On Oct. 19, 2015, Charles R. Breyer, a judge of the U.S. District Court for the Northern District of California, narrowed the scope of an injunction against the Marin Alliance for Medical Marijuana, effectively allowing the MAMM to get back into the business of dispensing pot, and prohibiting the United States from spending any public money to pursue the matter further.
The backstory begins in 1998, only two years after California enacted the Compassionate Use Act, when the Justice Department sought declaratory and injunctive relief against MAMM. On supremacy clause grounds, the court granted that relief. The initial preliminary injunction became permanent four years later, when “the defendants declined to reassure this Court that they would not resume their distributive activity.”
Pursuant to the enforcement of that permanent injunction, the Justice Department in November 2011 brought a forfeiture action, seeking to take from MAMM’s landlord the property out of which it operated. This was settled out of court: the landlord appears to have agreed to evict MAMM.
So last month’s decision by Breyer constitutes a dramatic change in course, one that builds on Sec. 538 of the Consolidated and Further Continuing Appropriations Act 2015, commonly known as the Rohrabacher-Farr amendment, passed by Congress in December 2014, and signed into law by President Barack Obama as part of a budget reconciliation act. That amendment provides that “none of the funds made available in this Act to the Department of Justice may be used … to prevent such States from implementing their own State laws that authorize the use, distribution, possession, or cultivation of medical marijuana.”
A Bipartisan Idea
The idea of starving the war on pot of the funds necessary for its offensives came to life in July 2007, when a bill with similar language was dropped into the hopper as the joint work of Reps. Dana Rohrabacher, R-Calif. and Maurice Hinchey, D-N.Y. Those names gave the idea a bipartisan coloration from the start. Hinchey, the Democrat of the duo, is the long-time environmental activist who made the phrase “Love Canal” notorious. Rohrabacher, the Republican, served as a speechwriter for the Reagan administration in the 1980s.
Hinchey retired from the House in 2013 and Samuel Farr, D-Calif., picked up the torch, working with Rohrabacher toward the goal of federal respect for state laws in this area. Farr, like Hinchey, is a Democrat with political views generally to the left of center.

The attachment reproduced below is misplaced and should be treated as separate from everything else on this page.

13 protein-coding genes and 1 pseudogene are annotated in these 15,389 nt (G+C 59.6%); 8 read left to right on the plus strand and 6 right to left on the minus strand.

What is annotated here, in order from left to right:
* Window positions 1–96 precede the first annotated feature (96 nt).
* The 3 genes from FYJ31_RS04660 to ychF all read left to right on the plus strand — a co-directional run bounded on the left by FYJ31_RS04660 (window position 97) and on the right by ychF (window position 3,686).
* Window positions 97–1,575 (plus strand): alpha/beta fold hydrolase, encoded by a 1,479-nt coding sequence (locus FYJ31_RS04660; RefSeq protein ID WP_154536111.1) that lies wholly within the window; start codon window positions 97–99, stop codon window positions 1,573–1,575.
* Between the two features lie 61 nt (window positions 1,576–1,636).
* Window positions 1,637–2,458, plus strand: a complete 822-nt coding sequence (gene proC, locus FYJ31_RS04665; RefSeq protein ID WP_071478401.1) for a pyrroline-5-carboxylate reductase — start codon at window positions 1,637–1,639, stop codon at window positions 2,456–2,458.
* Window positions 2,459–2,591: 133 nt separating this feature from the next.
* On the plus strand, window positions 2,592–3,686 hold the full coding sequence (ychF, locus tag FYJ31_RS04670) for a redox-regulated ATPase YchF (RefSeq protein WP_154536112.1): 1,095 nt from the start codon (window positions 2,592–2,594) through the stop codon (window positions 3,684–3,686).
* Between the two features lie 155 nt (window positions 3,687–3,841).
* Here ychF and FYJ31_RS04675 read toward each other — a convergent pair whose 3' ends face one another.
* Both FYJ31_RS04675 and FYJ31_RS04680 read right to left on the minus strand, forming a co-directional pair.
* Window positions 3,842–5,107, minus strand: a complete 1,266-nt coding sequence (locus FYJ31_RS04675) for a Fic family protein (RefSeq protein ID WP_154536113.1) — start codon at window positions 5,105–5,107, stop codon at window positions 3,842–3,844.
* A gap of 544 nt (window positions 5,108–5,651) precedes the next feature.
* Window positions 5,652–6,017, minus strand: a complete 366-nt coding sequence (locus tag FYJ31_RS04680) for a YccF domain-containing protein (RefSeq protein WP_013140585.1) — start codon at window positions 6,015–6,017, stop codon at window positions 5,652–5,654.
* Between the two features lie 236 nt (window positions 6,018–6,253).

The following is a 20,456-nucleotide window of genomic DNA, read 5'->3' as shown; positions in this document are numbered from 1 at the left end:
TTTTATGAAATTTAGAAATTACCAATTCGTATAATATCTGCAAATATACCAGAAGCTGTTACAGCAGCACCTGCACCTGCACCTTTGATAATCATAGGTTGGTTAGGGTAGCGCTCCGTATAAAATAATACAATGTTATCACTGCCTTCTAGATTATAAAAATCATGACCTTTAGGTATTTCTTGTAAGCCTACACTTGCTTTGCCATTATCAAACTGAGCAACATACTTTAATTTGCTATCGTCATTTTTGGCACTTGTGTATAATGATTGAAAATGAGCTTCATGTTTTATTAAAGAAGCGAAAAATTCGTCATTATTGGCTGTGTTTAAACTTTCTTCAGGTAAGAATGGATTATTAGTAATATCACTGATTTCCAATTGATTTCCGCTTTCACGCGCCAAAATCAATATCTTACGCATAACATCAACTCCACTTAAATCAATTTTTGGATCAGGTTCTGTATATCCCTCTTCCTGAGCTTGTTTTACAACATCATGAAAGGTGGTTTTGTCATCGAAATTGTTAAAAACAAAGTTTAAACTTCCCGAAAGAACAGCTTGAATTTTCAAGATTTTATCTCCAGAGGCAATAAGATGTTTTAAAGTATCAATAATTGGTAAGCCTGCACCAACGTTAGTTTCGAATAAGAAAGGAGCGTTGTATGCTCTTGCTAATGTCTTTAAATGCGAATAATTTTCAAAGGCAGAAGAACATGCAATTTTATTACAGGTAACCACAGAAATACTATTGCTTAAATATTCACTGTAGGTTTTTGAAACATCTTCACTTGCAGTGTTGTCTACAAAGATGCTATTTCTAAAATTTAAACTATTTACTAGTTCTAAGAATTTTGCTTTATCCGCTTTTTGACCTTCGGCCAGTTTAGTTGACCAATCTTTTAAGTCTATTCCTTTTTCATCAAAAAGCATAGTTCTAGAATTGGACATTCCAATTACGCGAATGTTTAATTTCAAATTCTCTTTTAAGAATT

Their idea is now the law of the land. But the Justice Department has ignored—or, to be kind, it has narrowly interpreted—that fact and has continued a crackdown on California marijuana use.
Meanwhile the 2016 Appropriations Act has extended the Rohrabacher rider until Dec. 11, 2015. As Breyer put it in his opinion, quite concisely, “the legal and factual circumstances [have] changed.”
The plain language of the amendment modifies what a federal judge may do in states with the sorts of regulations the act contemplates. A court may enforce the Controlled Substances Act therein only with regard to medical marijuana that is not fully in compliance with the state law referenced. Any contrary reading of the statute “tortures” the plain meaning, Breyer wrote.
Looking at legislative history, too, Breyer said that both the proponents and the opponents of the amendment “agreed that the words mean what they appear to mean.” He quoted Farr thus: “This is essentially saying, look, if you are following State law, you are a legal resident doing your business under State law, the Feds just can’t come in and bust you.”
In a footnote, Breyer said that to his recollection, “the Government has yet to allege or even suggest that MAMM was at any time operating in violation of state law.” And that, in his view, ends the matter.
At the very least, Breyer’s decision provides a useful counterbalance to United States v. Firestack-Harvey, the infamous “Kettle Falls 5” decision in the U.S. District Court for the Eastern District of Washington. In that case, decided on Feb. 12, 2015, by Judge Thomas Rice, the defendants had likewise moved that the court either dismiss the action against them or enjoin prosecution in light of the same appropriations-bill rider.
Another Point of View
Rice stressed the interpretive maxim that “repeals by implication are not favored.” If the plaintiffs are right about the meaning of the rider, he said, then it would constitute “an implied repeal or modification of federal prosecutorial authority under the Controlled Substances Act,” and—especially since a rider to an appropriations bill seems an odd place for such an important legislative decision—it behooves Congress to be very explicit about that. It wasn’t.
Thus, again, on Rice’s reading, the courts are required if it is at all reasonable to find an interpretation of the Rider that does not effectively repeal the CSA. He did so to his own satisfaction, and the prosecution of Rhonda Lee Firestack-Harvey and the others went ahead unimpeded. Three of the defendants were found guilty of the manufacturing charge, though they were acquitted of more serious charges.
Despite an overly enthusiastic reception in some quarters regarding Breyer’s decision, the decision does not signal the end of the federal war on marijuana use even in states where such use is legal for some purposes. What seems most likely for the near future is that federal prosecutors in such states will look for defendants who actually or arguably did not cross all of the t’s or dot all of the i’s of their state’s requirements, and will then argue that those defendants have abandoned the shielding effect of those state laws and of the Rohrabacher-Farr amendment.
Further, since missing a cross on one of the t’s in question is pretty easy, one should not underestimate the effective harm that such a compromising legal posture could accomplish.